The COVID-19 pandemic disrupted education for every student in the Asheville and Buncombe County school systems. Data presented to the county Board of Commissioners Feb. 7 suggested that disruption has hit Black children even harder than those of other races.
During an annual check-in regarding Buncombe’s strategic goals for education, Rachael Nygaard, the county’s strategic partnerships director, said the pandemic had driven general upticks in chronic absenteeism and disciplinary issues while lowering graduation rates. Yet on every measure of performance she presented for the 2021-22 academic year, across both school systems, Black students fared worse than did white ones.
Black students had chronic absenteeism rates of 49% and 38% in city and county schools, respectively; for white students, those rates hovered around 20%. Rates of short-term suspensions were nearly 12 times higher for Black students than white pupils at Asheville schools and over 4.5 times higher in the Buncombe system. Black graduation rates also fell below those of white students.
Regarding academic achievement, just 11% of Black students in grades three through eight at Asheville City Schools scored as proficient in math, with 13% proficient in reading. Rates were somewhat better in the county system, with 21% of Black pupils proficient in both subjects, but still fell well below those of white, Hispanic and Asian students. As previously reported by Xpress, the achievement gaps for the city schools have long been among the worst in state.
Commissioner Al Whitesides voiced his robust displeasure over the numbers.
“As a Black man, I’m appalled,” Whitesides said. “Every year it’s the same story — we spend over $100 million in funds. … I’m just starting to see why people are down on public schools. We spend the money but we don’t get anything out of it.”
Meanwhile, Commissioner Amanda Edwards homed in on the discipline figures. She said there needed to be additional discussion about how to assess appropriate punishments for students.
“The consequence shouldn’t be heavy-handed,” she said. “We need to look at the specifics of what happened.”
Buncombe County Schools Superintendent Rob Jackson and Asheville City Schools interim Superintendent Jim Causby were both present at the presentation. Addressing the board, Causby acknowledged the numerous perils and setbacks of the pandemic, saying that lingering damage to students would have to be addressed.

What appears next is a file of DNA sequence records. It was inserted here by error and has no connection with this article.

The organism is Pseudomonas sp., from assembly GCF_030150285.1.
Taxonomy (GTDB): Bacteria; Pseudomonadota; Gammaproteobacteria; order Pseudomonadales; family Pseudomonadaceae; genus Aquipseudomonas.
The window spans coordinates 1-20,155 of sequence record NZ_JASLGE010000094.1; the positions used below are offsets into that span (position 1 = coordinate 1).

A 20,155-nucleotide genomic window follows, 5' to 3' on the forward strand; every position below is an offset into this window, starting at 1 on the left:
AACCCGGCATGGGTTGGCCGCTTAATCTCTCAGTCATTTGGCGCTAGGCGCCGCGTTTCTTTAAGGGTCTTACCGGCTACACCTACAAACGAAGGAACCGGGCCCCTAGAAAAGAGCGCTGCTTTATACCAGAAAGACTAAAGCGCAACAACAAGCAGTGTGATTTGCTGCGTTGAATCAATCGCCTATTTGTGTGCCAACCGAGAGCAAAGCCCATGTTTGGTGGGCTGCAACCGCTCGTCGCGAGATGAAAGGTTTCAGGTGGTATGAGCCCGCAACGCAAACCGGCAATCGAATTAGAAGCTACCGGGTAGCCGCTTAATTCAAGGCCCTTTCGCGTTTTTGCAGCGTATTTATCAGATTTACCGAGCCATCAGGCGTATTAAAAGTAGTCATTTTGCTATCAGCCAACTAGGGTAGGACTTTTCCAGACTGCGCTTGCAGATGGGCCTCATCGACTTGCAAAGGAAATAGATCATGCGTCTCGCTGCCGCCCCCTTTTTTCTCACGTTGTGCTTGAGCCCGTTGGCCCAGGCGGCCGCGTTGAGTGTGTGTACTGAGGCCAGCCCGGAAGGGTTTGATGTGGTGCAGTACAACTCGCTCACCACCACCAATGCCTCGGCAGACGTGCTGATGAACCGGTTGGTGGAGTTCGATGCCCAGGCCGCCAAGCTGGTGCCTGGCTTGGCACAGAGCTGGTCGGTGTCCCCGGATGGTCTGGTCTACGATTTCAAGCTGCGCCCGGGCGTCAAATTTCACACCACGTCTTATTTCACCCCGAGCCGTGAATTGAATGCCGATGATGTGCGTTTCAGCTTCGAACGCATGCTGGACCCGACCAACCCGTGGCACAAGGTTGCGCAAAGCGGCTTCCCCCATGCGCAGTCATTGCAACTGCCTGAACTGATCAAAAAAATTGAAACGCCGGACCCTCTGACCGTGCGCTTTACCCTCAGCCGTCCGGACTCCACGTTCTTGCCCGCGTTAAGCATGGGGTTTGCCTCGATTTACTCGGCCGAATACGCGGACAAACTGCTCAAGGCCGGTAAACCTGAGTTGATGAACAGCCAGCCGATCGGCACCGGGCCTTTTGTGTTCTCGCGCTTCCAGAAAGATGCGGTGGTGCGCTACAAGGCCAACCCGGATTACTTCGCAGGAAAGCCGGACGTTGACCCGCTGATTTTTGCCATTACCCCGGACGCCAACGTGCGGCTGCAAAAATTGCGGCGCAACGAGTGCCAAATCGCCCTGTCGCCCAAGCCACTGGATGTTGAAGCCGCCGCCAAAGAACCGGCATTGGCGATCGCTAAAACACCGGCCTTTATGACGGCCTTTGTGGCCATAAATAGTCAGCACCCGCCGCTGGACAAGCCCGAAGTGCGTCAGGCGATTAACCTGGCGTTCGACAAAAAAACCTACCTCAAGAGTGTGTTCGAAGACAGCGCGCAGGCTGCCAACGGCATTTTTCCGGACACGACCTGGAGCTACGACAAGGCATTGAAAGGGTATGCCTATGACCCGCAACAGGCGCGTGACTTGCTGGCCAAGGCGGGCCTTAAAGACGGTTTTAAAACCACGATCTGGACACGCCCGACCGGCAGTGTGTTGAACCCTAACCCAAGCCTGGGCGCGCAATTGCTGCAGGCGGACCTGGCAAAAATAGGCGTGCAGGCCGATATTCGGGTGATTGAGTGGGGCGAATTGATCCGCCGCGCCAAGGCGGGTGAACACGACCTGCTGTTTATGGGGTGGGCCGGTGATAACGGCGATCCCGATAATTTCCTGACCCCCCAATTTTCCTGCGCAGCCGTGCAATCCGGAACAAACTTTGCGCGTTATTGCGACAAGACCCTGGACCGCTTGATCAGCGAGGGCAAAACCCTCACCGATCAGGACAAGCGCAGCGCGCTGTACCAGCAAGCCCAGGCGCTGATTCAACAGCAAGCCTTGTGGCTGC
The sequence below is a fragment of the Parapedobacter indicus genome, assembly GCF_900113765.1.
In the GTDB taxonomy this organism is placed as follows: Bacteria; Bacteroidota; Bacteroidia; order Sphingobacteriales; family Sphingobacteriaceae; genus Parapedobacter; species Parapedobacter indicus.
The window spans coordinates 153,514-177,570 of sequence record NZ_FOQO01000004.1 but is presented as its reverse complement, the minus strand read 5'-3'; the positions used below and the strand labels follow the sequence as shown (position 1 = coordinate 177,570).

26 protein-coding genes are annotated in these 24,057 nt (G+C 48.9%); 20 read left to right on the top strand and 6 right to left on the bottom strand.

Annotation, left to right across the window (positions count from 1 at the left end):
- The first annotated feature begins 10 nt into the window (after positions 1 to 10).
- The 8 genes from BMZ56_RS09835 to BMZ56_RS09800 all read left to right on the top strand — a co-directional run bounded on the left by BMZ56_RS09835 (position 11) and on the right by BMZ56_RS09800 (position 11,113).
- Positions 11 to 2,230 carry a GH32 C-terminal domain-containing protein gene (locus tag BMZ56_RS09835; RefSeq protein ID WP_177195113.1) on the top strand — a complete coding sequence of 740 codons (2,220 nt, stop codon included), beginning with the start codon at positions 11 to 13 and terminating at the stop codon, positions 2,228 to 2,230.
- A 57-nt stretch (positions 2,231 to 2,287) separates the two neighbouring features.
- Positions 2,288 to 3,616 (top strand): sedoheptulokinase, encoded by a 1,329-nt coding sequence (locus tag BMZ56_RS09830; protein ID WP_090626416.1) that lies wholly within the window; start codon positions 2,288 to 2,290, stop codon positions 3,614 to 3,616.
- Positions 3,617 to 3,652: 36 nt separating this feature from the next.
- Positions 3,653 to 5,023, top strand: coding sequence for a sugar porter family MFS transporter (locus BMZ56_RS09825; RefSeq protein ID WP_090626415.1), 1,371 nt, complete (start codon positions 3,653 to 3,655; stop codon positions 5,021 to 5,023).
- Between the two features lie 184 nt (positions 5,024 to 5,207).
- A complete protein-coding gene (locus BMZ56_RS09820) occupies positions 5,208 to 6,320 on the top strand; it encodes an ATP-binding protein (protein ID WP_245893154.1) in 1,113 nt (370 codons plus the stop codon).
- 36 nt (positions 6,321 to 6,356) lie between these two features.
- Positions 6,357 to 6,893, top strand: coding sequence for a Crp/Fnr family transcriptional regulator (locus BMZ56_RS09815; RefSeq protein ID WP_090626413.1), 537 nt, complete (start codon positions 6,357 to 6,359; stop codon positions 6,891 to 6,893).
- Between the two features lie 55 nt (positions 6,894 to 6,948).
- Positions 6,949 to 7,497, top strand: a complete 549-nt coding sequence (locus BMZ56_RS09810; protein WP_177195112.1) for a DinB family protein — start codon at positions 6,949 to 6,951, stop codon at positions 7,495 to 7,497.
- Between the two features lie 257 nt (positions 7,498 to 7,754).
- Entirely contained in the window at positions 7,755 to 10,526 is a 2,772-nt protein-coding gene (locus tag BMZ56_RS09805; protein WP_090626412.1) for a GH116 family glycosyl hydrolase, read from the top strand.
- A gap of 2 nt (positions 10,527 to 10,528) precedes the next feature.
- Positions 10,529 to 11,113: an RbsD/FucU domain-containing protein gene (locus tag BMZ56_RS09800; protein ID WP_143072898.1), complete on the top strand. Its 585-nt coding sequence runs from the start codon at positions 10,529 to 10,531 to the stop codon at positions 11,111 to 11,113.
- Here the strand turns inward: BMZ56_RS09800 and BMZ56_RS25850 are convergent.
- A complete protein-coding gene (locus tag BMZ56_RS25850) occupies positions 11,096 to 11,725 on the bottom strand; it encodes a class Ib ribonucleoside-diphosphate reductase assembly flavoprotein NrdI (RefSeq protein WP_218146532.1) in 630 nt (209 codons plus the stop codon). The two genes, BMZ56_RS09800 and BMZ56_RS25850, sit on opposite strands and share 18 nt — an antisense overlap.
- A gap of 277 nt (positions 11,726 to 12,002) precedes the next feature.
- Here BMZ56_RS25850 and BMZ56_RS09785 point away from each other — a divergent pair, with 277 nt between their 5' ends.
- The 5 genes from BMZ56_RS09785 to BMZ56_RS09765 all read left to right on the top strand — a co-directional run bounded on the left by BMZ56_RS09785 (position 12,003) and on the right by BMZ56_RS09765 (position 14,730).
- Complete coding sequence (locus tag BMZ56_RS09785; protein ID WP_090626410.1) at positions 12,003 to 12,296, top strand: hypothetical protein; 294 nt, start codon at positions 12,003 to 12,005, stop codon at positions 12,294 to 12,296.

“Not being in school, they missed high-quality education,” he said. “When you’re not face to face, the educational opportunities fall.”
Whitesides encouraged the superintendents to “surprise [him]” and come forward with better numbers at the next annual check-in.
In other news
At the board’s regular meeting later that day, commissioners unanimously passed a resolution to move ahead with an audit regarding local government’s treatment of Black residents, as recommended by Asheville’s Community Reparations Commission last year.
The resolution says the audit, which will be conducted by an outside firm, will probe “intentional and unintentional harm committed against the African American community.”
Asheville resident Jonathan Wainscott brought the issue up during the meeting’s public comment portion. He posited that whichever firm is eventually selected for the audit should look with a critical eye at the county board itself, noting that the area’s elected officials have long been predominantly white.
The board also unanimously approved its 2023 legislative agenda. The priorities, which were first discussed publicly during a Jan. 30 special meeting, include more support for early education programs and fighting against proposals that would limit Buncombe’s ability to regulate short-term rentals.